Dropping the pinecone, the other empath thrust her hands into the pockets of her winter coat, the color a rich aquamarine. “I don’t have any proof, but given what I know of Ming’s tendencies, paired with the squad switching its allegiance to Kaleb, I think Ming tried to turn them into his personal assassination squad.”

Ivy stopped walking. “They believed in him and he used them.” The betrayal would’ve struck at the heart of the loyalty that bonded Arrow to Arrow—the one thing on which, it was obvious, every single member of the squad relied.

Including Vasic.

He’d been abandoned as a child, tortured, then used. He’d never say any of that to her, but Ivy listened. So she’d made the connection between a child who’d started training at four years of age, and a man who called his parents “the woman who gave birth to me” and “my biological father.”

There are some things that shouldn’t be in your head.

No one became so encased in ice by being treated with kindness. He’d been hurt. Over and over. Then, in what must’ve been a final, staggering blow, he’d learned that the terrible things he’d been asked to do for the good of his race had instead been done so Ming LeBon could bloat himself with power.

Every muscle in her body locked tight. She wanted to destroy the system that had allowed this to happen. “It doesn’t seem fair, Sascha, that he—that any Arrow—should have to walk alone and thankless in the darkness.”

Slipping her arm through Ivy’s, Sascha began to lead her back to the compound. “Do you remember what I told you about Alice Eldridge?”

It took Ivy a second to speak past her fury. “Of course.” Ivy had hurt for the scholar who Sascha told her had been put forcibly into cryonic suspension for over a century.

“Well, in Alice’s book—which she’s given me permission to copy for all of you—she has a bit in the middle that’s full of quotes by the friends and lovers of empaths.” The stars returning to her eyes, Sascha smiled at Ivy, and the expression held a vein of unexpected mischief. “The most common word in that entire section is ‘stubborn.’ Apparently, Es have a problem with giving up on anyone. I’d say your Arrow doesn’t stand a chance.”

Ivy’s responding smile was shaky. “No,” she said, “he doesn’t.”

It wouldn’t be easy, and there was a high chance she’d fail in her quest to shatter her Arrow’s defenses, but Ivy hadn’t survived a brutal reconditioning by being a shrinking violet. If Vasic needed Silence to survive, that was one thing—and agonizing as it would be to recognize that she could never truly know him, she’d accept it, because to do otherwise would hurt him.

But, if her warrior-priest was using the isolation of the conditioning to punish himself for the crimes of another man, one who’d sacrificed the hearts of good men and women on the altar of power, then no, Ivy wasn’t about to let that slide. Not now. Not ever.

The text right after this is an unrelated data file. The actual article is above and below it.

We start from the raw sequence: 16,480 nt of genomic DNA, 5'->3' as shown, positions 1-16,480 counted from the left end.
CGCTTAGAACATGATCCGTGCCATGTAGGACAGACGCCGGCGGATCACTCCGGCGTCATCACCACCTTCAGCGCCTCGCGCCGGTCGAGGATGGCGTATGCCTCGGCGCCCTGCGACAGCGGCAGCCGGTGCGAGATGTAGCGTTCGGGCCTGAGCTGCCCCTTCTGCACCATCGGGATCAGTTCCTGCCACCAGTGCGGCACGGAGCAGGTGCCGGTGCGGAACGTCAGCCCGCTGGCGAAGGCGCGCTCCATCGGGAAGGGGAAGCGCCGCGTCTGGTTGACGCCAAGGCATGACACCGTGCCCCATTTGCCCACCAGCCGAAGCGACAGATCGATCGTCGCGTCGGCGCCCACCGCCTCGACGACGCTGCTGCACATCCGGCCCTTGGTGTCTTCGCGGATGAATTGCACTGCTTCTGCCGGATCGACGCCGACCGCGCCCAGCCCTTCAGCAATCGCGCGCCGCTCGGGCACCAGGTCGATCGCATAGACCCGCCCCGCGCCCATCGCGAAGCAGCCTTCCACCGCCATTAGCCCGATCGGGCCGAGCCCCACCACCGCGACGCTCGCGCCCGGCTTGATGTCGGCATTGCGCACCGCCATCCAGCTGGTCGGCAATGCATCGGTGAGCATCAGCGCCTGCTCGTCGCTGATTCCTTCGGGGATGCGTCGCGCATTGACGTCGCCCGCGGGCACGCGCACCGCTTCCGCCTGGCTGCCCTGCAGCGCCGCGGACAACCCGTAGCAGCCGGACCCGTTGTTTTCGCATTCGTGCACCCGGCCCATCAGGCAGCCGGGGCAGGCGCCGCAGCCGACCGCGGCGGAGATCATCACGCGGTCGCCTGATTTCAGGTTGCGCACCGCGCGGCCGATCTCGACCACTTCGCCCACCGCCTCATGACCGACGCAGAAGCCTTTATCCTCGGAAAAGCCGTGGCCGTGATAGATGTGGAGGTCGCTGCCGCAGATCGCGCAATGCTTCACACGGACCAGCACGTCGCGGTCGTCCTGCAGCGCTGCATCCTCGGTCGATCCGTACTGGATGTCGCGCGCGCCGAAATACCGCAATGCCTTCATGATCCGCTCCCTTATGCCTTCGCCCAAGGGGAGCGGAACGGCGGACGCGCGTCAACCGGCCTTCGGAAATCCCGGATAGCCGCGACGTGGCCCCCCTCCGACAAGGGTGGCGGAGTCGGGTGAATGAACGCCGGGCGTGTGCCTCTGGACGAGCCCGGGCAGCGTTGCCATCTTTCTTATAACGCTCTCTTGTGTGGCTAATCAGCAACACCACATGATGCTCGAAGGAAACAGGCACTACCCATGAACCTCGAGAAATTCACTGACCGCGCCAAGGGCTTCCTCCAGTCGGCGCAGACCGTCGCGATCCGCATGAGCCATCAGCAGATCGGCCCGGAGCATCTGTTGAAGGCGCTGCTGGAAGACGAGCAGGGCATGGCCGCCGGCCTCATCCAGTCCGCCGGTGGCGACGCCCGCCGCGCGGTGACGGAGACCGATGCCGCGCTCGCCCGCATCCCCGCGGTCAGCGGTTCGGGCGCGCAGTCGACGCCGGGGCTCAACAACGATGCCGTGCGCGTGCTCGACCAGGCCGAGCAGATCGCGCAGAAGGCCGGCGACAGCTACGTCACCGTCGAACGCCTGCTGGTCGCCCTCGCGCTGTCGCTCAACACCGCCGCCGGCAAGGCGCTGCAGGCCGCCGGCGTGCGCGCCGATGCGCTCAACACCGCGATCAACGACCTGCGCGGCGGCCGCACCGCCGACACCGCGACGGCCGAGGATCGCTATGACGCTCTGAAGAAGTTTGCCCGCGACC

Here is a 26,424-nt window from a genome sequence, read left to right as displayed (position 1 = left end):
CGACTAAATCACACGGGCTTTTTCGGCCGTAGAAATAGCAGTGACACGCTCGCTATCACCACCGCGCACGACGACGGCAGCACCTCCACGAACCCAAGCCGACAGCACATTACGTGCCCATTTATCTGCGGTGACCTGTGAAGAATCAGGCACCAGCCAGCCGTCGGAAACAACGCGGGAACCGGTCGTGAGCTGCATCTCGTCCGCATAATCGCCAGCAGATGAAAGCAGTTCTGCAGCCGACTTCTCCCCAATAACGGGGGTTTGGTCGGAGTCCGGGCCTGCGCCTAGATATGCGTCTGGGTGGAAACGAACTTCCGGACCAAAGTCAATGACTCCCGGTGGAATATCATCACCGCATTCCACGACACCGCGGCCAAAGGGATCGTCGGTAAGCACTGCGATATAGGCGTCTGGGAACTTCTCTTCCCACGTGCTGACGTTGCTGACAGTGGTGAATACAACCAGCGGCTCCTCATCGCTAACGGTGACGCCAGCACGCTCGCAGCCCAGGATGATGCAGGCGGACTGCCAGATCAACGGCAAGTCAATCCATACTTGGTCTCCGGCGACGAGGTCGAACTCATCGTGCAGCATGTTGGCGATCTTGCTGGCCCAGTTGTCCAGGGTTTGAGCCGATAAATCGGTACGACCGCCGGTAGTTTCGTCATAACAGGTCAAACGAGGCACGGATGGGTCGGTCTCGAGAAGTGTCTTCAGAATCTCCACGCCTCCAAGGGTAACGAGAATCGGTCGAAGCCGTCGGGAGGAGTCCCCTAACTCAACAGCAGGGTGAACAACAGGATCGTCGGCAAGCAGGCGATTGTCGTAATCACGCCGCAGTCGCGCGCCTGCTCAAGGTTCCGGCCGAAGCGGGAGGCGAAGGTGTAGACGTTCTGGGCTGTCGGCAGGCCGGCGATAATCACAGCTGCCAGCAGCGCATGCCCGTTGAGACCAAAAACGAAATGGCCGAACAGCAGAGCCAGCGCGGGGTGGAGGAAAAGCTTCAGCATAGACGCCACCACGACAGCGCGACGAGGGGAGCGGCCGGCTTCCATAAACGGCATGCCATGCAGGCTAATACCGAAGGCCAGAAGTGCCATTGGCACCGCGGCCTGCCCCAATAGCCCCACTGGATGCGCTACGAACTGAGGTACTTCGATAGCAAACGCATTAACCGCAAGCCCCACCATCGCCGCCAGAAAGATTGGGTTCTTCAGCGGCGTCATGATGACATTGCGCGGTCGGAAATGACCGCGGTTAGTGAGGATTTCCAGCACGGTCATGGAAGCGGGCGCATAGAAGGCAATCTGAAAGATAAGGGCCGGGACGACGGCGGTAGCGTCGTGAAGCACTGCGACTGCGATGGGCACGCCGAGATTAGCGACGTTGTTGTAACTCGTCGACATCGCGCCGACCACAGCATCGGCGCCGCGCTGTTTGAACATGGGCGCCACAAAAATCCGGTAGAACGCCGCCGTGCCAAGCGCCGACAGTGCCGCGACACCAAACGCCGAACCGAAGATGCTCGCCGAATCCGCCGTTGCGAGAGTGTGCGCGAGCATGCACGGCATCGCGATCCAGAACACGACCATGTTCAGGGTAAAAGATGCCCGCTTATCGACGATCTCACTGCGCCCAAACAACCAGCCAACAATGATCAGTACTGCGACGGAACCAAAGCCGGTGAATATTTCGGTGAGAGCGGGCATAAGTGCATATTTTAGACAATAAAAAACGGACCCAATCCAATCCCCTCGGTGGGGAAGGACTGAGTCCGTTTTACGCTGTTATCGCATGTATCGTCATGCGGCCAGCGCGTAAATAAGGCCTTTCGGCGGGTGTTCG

• • •

VASIC checked the PsyNet late that night to discover the infection, its tendrils a malignant darkness, had well and truly invaded the compound, though it wasn’t yet touching any of the minds inside. It went against his every instinct to leave Ivy and the others in the infection’s path, but to remove them would be to deny their nature.

Dropping out of the psychic network after taking one final look, he scanned the area. It was swathed in the pitch-black of a moonless night, the cabins quiet and the only movement that of the Arrows on sentry duty.

One, however, wasn’t where he was supposed to be. Abbot. Report.

Sir. I’m with Jaya. She experienced a nightmare and requested I stay within her sight.

Does she need medical attention?

No. I believe she is . . . afraid.

Vasic considered whether or not to pull Abbot from the detail. He’d chosen the younger Arrow for his unit not because Abbot’s Silence was flawless, but because it was cracking in an erratic and possibly dangerous fashion—the squad needed to know if their more damaged members could work with empaths going into the future. As a result of Abbot’s mental state, Vasic and another senior member of the unit had kept a close eye on the male throughout.

It had soon become clear that he was stabilizing in an unanticipated way, his presence more ordered and calm than it had been for months, his concentration acute. The problem was that he appeared to have attached himself too deeply to his empath.

Vasic? A light going on in Ivy’s cabin.

He caught the tremor in her voice, turned immediately to head to her. What is it?

I just . . .

He was on the porch pushing open her door before she finished. When she came directly to him, curling up against his chest while Rabbit leaned against her leg, he did what he’d seen humans and changelings do to offer comfort, and closed his arms around her upper body. And he knew Abbot wasn’t the only Arrow who’d attached himself too deeply to his empath.

Holding her to him with his gauntleted arm, Vasic cupped the back of her head with his other hand, her curls a warm tumble around his fingers. The fabric of her pajama pants was green and white flannel, but her top half was clad only in a thin, strappy top. When she continued to shiver and attempt to get closer, her arms tucked up between them, he used his Tk to alter the air molecules around her to generate heat, at the same time that he tightened his hold, and widened his stance to allow her to tuck her feet between his booted ones.

It seemed to work, Ivy’s skin warming under his fingertips where they grazed the edge of her face, and under his palm where it curved over her arm. Every other part of him was shielded from her, his combat uniform designed to protect . . . but now it was a barrier that stopped him from feeling the slight weight of her fist against his heart or the pulse that fluttered under the flushed gold of her skin.

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